Roma football chairman James Pallotta described Mohamed Salah as an "unbelievable bargain" for Liverpool, before the two clubs met in the Champions League semifinal.

Such is Egyptian Salah's impact on the English Premier League, the Liverpool club and well beyond that, the description short-changes what Salah has achieved.

Thirty-five minutes into the semifinal first leg against his former club Roma, the phrase looked ridiculously underwhelming, as Salah curled a magnificent goal from the right-hand edge of the penalty area.

On halftime, Salah looked like the buy of any century with a lovely touch around the halfway line, before racing through a gap to take the return and chipping the ball over the diving goalkeeper Alisson Becker.


Then he made Liverpool's third goal, just beating the offside line then squaring the ball across for Sadio Mane as Roma were made to pay for pushing high up the pitch. From a similar position, he made the fourth, for Roberto Firmino.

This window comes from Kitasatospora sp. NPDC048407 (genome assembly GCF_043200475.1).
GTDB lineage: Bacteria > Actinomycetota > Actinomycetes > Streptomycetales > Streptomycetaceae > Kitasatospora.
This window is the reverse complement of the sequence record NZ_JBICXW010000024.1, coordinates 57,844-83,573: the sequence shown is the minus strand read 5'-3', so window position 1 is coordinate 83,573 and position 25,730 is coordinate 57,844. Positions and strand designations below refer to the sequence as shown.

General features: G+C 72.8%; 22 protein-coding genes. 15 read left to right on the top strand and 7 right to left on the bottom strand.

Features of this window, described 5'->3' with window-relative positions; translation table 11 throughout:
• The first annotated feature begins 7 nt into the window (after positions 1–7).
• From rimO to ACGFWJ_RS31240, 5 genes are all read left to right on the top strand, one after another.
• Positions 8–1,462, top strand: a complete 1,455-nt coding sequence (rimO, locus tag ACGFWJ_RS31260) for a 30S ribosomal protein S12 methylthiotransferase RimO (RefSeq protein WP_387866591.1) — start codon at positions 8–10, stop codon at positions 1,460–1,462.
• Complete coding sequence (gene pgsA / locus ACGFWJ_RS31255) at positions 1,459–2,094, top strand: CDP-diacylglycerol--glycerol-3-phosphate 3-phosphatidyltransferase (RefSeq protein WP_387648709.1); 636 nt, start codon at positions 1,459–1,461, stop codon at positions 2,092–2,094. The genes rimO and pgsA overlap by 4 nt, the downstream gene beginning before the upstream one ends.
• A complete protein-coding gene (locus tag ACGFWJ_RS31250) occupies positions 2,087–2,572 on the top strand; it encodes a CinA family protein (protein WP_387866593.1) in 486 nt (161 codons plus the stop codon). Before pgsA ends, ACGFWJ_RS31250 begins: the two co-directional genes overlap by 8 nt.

The claim by Liverpool's owner John W. Henry that he was forced to overpay for Salah suggests his new club didn't really know what they were getting. Roma didn't understand what they were selling either - Pallotta felt for fellow American Henry so bought him lunch after the deal was done.

Pallotta admitted surprise at Salah's performances for Liverpool, saying: "The reason is probably because look, we utilised him differently than Liverpool have. They figured out the best way to utilise him.

"We had him as a winger ... they figured out how to use him a little differently and he's much more in the middle it seems like.

"Where I'm surprised is how great he's finishing ... do they have bigger nets in the Premier League? It's just been amazing watching him and every time he scores I'm like, 'Oh, dear God'."